The Influence of Health Insurance on Parent’s Reports of Children’s Unmet Mental Health Needs

Maternal and Child Health Journal (Impact Factor: 2.24). 06/2008; 13(2):176-86. DOI: 10.1007/s10995-008-0346-0
Source: PubMed


The purpose of this study was to examine the prevalence of unmet mental health needs in children identified by parents as having long-term emotional and behavioral problems, to identify the characteristics of these children, and to evaluate the influence of health insurance status and type on the odds of reporting unmet mental health needs.
We used the National Survey of Children with Special Health Care Needs (NSCSHCN) to estimate the prevalence of unmet mental health needs among children with long-term emotional/behavioral conditions. Using logistic regression models, we also assessed the independent impact of insurance status and type on unmet needs.
Analyses indicated that of the nearly 67% of children who needed mental health care or counseling in the previous 12 months, 20% did not receive it. Moreover, parents of uninsured children were more likely to report unmet mental health needs than insured children. Parents of children covered by public health insurance programs (Medicaid, Children Health Insurance Program-CHIP, Title V, Military, Native American) were less likely to report unmet mental health needs than those with children covered by private health insurance plans.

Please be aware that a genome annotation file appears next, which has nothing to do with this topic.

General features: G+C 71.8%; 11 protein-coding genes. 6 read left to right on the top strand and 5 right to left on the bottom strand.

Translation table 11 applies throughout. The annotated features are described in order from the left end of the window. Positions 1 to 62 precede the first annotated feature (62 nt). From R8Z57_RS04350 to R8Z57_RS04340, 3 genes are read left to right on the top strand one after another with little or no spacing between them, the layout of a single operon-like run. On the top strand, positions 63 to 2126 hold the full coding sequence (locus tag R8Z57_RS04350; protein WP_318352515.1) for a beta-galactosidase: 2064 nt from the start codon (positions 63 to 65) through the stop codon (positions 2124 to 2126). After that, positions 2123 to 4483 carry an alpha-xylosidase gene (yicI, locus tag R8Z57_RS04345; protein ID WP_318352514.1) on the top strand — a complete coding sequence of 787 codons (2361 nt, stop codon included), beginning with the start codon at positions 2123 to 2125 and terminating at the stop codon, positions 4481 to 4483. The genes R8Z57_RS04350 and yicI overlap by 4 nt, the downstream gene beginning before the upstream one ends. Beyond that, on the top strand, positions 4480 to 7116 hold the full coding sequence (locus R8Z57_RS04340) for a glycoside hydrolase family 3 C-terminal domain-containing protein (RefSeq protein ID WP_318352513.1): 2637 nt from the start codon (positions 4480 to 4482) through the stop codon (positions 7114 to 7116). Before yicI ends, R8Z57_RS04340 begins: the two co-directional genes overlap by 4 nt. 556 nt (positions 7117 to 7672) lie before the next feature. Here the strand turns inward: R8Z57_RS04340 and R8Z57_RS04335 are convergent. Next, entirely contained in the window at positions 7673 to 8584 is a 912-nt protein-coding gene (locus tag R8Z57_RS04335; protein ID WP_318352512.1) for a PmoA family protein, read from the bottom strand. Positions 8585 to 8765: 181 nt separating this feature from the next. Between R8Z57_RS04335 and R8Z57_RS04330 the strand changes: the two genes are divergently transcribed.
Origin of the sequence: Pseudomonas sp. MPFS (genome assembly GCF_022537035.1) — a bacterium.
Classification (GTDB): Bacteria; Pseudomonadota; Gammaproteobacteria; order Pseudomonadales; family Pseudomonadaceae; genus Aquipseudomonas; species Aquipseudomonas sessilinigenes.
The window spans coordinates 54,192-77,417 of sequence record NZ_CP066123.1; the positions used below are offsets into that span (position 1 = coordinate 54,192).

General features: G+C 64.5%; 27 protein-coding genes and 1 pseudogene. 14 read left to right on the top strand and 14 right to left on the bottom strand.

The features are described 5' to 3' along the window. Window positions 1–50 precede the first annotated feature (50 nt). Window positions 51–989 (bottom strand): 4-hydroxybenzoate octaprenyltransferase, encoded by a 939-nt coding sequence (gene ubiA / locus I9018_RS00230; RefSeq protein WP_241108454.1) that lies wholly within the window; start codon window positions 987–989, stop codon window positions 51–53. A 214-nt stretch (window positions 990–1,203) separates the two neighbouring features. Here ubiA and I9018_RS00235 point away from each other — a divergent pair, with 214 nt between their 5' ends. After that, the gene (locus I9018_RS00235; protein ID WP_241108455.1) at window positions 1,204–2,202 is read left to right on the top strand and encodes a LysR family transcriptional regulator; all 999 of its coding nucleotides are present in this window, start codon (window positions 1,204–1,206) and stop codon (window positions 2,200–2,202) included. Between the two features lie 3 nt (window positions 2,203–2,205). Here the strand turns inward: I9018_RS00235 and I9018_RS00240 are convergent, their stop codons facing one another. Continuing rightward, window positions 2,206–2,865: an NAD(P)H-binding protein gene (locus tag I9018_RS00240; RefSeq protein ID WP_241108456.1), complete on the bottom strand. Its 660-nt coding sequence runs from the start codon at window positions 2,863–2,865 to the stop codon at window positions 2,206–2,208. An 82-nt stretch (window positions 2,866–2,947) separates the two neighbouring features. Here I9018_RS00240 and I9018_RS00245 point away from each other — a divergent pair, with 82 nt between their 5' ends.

Results from this study suggest a need for expansion of health insurance coverage to children especially those with long-term mental health conditions. It also suggests a need for parity between mental and physical health benefits in private health insurance.

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